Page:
In the event a disability that causes an inability to work occurs, Disability insurance works to replace a portion of your absent income. Although it should be obvious why Disability insurance is critical protection, many workers assume that they don’t need private Disability insurance since Social Security disability benefits are available. What many fail to understand is that eligibility for Social Security disability benefits hinges on the severity of the disability.
If the injury or illness doesn’t cause severe disability, the worker will not be eligible. Even if severely disabled, Social Security benefits will not begin for six-months and rarely are sufficient to fully cover living expenses. Disabilities that continue for an extended period of time can easily deplete savings before a return to work is possible. For these reasons alone, Disability insurance is the most reasonable method of financing a long-term disability.
The maximum coverage through private long-term Disability insurance is 45% to 70% of your salary, depending on how much you earn per year. The cost of the premium is largely based on how risky your job is; for example, physical labor is considered more risky than a professional employment. Age, overall coverage, and your health history are also factors that will affect policy pricing. The income provided by the policy while you’re disabled isn’t taxed if the policy is purchased on your own versus through your employer.
You might choose to supplement an employer disability plan with your own Disability policy. If so, you will want to know the amount of coverage offered, how long the benefit period will last, and what the waiting period will be so that you can coordinate the coverage appropriately.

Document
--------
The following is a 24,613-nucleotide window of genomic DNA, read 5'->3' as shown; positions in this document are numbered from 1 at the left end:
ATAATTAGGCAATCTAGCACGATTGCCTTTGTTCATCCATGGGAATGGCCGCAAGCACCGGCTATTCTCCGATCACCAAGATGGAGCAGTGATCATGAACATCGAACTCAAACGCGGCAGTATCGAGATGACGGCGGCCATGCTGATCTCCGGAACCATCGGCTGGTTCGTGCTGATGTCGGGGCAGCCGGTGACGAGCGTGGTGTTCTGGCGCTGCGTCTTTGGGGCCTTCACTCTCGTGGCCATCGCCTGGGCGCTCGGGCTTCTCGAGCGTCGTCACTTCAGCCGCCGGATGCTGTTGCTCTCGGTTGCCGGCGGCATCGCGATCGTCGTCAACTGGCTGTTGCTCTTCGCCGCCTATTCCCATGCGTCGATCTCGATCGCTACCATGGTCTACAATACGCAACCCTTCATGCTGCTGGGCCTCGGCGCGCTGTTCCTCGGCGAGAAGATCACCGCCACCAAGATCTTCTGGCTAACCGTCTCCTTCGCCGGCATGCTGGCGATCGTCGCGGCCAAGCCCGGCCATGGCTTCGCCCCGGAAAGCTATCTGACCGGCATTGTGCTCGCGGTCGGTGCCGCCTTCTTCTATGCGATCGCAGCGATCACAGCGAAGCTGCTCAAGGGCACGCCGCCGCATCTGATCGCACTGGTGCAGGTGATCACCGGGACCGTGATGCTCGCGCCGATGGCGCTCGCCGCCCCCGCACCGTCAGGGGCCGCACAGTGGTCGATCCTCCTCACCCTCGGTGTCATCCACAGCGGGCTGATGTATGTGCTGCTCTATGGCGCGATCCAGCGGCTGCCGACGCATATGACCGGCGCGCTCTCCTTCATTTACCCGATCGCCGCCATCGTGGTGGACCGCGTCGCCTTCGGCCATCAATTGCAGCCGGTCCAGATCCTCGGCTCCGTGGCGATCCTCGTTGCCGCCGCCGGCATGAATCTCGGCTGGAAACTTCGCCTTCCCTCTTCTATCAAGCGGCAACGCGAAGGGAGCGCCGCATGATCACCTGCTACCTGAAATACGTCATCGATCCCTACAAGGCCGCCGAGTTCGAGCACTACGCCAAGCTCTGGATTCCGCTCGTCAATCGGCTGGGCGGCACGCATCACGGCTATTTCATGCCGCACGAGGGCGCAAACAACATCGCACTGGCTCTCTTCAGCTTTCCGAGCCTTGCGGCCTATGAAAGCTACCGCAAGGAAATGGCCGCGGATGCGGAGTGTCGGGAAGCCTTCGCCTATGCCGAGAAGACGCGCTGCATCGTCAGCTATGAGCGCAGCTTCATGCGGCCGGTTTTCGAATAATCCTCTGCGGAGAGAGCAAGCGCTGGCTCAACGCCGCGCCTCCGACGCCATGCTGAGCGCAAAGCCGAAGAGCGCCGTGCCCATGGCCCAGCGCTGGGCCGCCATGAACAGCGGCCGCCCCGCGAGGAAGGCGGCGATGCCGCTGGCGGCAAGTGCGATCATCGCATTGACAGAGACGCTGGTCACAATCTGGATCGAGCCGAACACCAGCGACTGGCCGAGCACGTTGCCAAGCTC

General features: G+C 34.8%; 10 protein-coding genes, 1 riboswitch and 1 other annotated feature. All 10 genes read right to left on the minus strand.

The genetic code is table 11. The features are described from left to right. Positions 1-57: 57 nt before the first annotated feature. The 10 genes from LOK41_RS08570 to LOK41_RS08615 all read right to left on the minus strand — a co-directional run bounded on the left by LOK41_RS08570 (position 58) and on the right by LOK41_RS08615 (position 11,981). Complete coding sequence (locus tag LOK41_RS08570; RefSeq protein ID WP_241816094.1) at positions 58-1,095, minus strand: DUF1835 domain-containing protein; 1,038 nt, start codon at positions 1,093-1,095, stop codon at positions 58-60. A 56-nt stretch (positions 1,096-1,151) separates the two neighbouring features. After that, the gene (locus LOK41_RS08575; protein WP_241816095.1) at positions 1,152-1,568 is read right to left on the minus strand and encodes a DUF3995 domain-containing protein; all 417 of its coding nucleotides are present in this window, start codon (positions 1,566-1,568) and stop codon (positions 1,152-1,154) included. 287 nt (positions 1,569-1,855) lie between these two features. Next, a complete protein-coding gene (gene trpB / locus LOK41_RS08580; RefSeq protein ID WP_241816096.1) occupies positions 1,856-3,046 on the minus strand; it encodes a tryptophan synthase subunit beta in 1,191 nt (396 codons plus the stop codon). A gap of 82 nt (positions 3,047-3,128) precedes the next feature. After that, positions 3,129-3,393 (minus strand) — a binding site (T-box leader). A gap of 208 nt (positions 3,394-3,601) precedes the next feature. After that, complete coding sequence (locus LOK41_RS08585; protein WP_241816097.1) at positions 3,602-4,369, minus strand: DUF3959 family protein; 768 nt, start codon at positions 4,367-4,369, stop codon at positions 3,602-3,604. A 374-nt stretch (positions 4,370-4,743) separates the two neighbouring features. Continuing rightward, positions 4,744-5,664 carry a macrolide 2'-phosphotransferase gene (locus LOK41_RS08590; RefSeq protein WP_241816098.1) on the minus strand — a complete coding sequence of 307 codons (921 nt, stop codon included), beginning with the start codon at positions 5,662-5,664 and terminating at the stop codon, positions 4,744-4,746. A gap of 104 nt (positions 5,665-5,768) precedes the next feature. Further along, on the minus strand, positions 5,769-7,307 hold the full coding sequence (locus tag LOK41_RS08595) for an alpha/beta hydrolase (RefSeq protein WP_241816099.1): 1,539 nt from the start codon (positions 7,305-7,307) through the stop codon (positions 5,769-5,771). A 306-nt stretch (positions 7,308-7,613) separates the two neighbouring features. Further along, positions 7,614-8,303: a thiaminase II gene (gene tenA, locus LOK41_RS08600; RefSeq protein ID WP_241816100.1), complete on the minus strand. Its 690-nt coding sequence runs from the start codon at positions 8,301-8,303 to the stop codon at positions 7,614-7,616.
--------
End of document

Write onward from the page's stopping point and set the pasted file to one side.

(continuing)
There are six key provisions that you’ll want to look for when purchasing a Disability insurance policy:
What is considered a disability by the policy?
Some policies might consider a disability as an inability to complete the main duties associated with your occupation. Other policies might consider a disability as an inability to perform any duties from any job. So, be sure to understand the disability provision as it relates to your specific occupation.
Does the policy have a non-cancellation clause?
A policy with a non-cancellation clause means that the provider can’t increase your premiums or cancel the policy until you’re 65-years-old. The only exception is if you don’t pay your premiums on time.
Does the policy include residual disability payments?
These are payments that you’ll receive if you’re partially disabled and must take a lesser paying job. The benefits will be proportionate to the wage difference between your previous job and new job.
What is the benefit waiting period for the policy?
Generally, the longer the waiting period, the more affordable the policy will be. For those that have employer disability benefits, you’ll often come out better to opt for a personal policy with a longer waiting period to reduce the cost.
How long will I receive benefits from the policy?
The majority of private policies provide benefits until you’re 65-years-old.
Will I remain insurable?
You’ll want to make sure that the policy allows you to purchase coverage in the future without needing to be medically insurable.
Sadly, no one knows when an accident or illness will strike and cause a long-term disability. However, we do know that, if not prepared, the result is all too often financial devastation.